What is biometric time and attendance?
In its most basic form, time and attendance tracking is a schedule, in which workers, volunteers, or students write down entry and exit times so that they can be logged. A slight step up from that rudimentary system, you will find punch cards, or shared digital spreadsheets. But all of these systems have a critical flaw: they can’t prove you are who you say you are. Truants can have a friend sign in for them or punch their card—a fraudulent practice termed buddy-punching—and effectively steal time from employers or falsely claim hours of work they otherwise spent elsewhere.
Enter biometrics. With a biometric time and attendance system, there is no disputing who is signing in for duty. A scanned finger, iris, face, or other biometric modality ensures accurate payroll, efficient records keeping, and can even keep track of certain work related tasks, like what cash register a sales associate uses. When arriving for work, an employee signs in by submitting a biometric—an act only they can do—and scans out of work on breaks and when the shift is over. The result is a more accountable workforce, cleaner records, and a stronger bottom line.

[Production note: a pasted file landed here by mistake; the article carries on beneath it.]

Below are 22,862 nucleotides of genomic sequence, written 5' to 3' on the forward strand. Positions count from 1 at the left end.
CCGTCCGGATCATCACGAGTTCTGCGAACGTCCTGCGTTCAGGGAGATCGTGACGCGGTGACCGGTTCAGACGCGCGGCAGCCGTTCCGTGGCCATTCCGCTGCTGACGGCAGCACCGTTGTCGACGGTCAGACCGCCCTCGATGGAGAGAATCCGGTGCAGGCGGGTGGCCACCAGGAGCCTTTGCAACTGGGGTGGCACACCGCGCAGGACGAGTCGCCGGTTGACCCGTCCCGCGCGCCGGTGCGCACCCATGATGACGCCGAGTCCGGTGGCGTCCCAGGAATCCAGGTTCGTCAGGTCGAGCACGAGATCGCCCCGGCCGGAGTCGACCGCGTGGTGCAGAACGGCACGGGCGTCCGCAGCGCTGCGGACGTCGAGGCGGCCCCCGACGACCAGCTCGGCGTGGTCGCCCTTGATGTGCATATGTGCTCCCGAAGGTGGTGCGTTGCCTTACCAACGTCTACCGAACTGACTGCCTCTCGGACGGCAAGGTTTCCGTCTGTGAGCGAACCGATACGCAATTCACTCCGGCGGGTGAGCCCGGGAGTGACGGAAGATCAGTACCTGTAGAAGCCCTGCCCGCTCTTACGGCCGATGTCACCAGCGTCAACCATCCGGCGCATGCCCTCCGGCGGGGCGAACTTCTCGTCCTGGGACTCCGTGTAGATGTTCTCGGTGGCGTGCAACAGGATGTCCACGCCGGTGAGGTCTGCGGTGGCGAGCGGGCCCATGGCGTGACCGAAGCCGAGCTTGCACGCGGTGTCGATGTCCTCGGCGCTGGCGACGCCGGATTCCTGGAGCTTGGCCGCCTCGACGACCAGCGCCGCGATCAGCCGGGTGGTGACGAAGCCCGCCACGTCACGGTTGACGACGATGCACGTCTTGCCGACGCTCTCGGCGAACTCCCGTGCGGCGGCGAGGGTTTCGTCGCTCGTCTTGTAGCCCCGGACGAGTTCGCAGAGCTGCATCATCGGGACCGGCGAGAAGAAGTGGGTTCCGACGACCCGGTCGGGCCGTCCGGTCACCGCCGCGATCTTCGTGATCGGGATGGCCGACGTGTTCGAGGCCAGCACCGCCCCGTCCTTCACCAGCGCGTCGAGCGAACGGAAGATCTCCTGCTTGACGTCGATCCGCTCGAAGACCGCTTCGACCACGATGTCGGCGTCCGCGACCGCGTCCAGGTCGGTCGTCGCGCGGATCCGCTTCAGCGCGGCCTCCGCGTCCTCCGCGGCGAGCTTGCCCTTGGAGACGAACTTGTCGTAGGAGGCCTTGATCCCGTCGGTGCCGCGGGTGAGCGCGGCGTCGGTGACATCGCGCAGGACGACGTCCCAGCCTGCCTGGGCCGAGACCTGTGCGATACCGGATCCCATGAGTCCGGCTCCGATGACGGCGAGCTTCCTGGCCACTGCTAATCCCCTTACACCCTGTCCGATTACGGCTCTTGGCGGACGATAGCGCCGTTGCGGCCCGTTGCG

Where is biometric time and attendance deployed?
Any workplace that requires an employee to be physically present is a prime candidate for biometric time and attendance technology. Healthcare clinics, retail spaces, construction sites—these are just some of the jobs that demand staff be present for work according to a set schedule. It’s especially important on large projects with multiple overlapping shifts. A payroll dispute due to an error in record keeping can cost administrative time, but with automated and accountable records, based on the strong identity assurance of biometrics, such a possibility can be minimized if not outright eliminated.
Schools and educational institutions are also ripe for biometric attendance. Such solutions can ensure students taking online courses are in fact the ones taking tests and participating in online discussions. In physical lectures, biometric systems can track large populations in student attendance, ensuring mandatory classes are attended and exams are actually taken by enrolled students.
How is biometric time and attendance making a difference?
In India, many time and attendance systems are linked to the Aadhaar national ID program. Such a system is used within the government offices of the country in order to cut down graft. Some departments even have their attendance records published online for reasons of public trust.
The Trade and Development Bank of Mongolia uses a sophisticated biometric system that fuses access control with time and attendance tracking. When employees use the fingerprint lock on their office door, their time is recorded automatically on the attendance record.
The biometric enrollment of public sector workers in Kenya has enabled the government to weed out ghost workers—non-existent employees who are buddy punched into to a work site to syphon funds. It is estimated that within six months of implementing biometric time and attendance, the Kenyan government saved over 11 million USD that would have otherwise been stolen by time frauds.